Just as you were getting over concerns that an electric car might strand you by running out of charge before getting to your destination, the American Automobile Association has given you reason to worry again.
Electric vehicles (EVs) can lose nearly 60 percent of their range in cold weather and 33 percent in hot, the AAA found in a study at its California research center.
The AAA used computer simulation to test EV batteries in stop-and-go city traffic and found that an average range of 105 miles at 75 degrees F plummeted to 43 miles in a steady 20 degrees F and to 69 miles at 95 degrees F.
"EV drivers need to carefully monitor driving range in hot and cold weather," concluded John Nielsen, an AAA managing director. AAA is a U.S., not-for-profit motoring organization that provides members with information, services and assistance related to driving and travel.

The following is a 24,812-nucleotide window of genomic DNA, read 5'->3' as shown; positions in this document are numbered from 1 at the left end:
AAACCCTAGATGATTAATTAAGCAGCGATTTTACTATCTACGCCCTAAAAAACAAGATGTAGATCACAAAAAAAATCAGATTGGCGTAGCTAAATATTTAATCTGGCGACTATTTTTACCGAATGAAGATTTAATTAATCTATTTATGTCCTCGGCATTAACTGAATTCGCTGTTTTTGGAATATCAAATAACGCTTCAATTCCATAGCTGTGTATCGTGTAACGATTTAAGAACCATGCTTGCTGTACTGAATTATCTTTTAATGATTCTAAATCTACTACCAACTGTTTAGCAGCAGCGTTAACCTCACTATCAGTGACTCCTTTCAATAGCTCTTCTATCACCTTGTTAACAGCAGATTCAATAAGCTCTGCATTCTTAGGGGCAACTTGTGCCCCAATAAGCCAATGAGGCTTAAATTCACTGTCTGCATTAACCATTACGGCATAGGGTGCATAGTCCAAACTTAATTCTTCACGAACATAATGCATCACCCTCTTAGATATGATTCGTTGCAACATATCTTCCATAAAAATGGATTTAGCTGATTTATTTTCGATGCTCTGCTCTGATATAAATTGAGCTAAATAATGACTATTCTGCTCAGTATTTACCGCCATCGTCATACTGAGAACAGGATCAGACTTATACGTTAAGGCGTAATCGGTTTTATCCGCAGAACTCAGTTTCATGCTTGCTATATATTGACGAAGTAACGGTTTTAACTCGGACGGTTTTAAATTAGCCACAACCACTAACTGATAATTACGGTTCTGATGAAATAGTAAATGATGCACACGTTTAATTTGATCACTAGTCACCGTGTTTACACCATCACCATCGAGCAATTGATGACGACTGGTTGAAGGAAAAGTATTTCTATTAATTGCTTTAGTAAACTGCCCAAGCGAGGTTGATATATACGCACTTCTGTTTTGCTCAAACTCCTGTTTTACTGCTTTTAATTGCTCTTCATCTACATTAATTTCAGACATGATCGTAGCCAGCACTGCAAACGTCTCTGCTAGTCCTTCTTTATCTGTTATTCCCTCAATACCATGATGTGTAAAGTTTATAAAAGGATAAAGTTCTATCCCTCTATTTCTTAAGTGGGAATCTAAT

Given the annoying tendency of the weather to deliver extreme conditions and temperatures in the planet's ongoing moment of climate change, Nielsen's advice sounds solid.
While recent reports suggest that apprehension alleviation is coming soon with 300-mile distances on Tesla model EVs
, the AAA's announcement delivers a different message: Welcome back, range anxiety.